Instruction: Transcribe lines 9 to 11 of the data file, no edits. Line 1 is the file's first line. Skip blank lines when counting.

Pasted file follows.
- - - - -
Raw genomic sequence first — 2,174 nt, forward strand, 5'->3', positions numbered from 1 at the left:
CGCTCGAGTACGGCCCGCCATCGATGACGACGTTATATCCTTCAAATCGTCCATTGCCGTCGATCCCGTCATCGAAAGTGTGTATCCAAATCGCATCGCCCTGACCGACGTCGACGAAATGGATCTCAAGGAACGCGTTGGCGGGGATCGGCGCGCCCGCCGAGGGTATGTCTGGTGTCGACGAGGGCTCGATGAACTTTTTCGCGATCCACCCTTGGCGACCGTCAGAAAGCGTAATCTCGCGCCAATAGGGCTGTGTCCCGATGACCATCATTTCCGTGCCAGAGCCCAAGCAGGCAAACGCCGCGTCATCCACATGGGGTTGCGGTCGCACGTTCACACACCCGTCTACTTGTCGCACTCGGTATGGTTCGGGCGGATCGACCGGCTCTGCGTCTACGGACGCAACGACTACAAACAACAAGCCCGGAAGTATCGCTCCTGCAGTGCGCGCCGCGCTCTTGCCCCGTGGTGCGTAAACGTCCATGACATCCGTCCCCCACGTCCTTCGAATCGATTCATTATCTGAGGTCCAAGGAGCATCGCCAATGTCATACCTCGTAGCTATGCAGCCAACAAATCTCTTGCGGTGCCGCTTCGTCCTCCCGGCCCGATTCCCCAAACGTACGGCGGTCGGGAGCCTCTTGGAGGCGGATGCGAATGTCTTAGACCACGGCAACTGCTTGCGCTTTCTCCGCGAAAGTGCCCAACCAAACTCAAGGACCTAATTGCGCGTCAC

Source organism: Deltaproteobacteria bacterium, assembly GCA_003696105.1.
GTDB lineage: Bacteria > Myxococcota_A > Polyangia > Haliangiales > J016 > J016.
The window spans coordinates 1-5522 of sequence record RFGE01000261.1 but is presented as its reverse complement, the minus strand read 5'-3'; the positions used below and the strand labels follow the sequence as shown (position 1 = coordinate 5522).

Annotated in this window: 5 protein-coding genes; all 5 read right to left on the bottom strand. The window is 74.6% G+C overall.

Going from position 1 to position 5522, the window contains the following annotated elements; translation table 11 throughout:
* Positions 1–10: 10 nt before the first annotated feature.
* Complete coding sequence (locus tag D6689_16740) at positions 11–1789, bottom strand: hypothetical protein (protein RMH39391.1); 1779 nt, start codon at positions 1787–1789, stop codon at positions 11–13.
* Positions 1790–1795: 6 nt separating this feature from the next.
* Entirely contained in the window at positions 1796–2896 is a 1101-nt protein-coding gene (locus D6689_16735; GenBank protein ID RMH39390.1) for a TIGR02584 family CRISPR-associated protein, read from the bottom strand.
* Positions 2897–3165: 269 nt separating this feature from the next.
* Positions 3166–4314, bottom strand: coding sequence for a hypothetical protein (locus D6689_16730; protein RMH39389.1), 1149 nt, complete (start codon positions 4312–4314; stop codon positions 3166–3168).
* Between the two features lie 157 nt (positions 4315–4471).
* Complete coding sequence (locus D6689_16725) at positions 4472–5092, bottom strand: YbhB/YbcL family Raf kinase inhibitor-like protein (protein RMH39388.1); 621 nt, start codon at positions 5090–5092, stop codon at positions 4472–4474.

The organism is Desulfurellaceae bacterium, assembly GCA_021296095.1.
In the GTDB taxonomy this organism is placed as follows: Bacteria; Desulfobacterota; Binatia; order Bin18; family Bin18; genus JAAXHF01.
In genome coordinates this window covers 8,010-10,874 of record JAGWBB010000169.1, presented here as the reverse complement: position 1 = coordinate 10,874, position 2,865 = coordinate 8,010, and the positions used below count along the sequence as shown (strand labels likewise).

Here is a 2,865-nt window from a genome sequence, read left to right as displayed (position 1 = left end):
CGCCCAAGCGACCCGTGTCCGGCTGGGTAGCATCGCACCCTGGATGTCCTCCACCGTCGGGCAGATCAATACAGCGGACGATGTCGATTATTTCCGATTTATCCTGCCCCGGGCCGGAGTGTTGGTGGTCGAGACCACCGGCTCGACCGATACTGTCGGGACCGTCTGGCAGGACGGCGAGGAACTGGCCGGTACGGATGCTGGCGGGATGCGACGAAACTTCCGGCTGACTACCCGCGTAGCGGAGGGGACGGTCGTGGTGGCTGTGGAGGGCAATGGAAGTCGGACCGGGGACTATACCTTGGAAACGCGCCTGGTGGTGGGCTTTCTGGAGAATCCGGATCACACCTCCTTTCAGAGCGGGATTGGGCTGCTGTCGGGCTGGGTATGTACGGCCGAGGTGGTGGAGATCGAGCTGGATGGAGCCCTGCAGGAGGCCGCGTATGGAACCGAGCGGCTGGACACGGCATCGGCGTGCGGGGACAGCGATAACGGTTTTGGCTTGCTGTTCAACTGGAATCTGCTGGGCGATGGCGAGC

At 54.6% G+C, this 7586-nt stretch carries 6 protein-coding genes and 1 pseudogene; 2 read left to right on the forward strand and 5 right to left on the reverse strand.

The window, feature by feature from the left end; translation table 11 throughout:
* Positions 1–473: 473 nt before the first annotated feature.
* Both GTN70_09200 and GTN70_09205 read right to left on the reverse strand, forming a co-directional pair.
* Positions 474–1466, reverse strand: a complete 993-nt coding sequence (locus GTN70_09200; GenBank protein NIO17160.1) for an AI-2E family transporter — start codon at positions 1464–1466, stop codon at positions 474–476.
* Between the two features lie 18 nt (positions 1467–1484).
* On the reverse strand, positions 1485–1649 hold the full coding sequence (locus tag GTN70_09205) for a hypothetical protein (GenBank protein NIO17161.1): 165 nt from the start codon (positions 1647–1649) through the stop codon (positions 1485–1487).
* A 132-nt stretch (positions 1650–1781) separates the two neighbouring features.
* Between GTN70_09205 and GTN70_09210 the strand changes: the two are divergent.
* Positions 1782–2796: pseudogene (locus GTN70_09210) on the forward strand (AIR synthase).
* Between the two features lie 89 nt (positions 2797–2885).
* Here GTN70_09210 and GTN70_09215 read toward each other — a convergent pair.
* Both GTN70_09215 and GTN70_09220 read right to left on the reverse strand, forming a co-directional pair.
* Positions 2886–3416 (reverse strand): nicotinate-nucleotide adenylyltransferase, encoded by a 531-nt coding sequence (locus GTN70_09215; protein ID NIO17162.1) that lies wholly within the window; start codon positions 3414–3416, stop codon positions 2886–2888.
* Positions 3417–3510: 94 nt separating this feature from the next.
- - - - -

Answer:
* Complete coding sequence (locus tag D6689_16740) at positions 11–1789, bottom strand: hypothetical protein (protein RMH39391.1); 1779 nt, start codon at positions 1787–1789, stop codon at positions 11–13.
* Positions 1790–1795: 6 nt separating this feature from the next.
* Entirely contained in the window at positions 1796–2896 is a 1101-nt protein-coding gene (locus D6689_16735; GenBank protein ID RMH39390.1) for a TIGR02584 family CRISPR-associated protein, read from the bottom strand.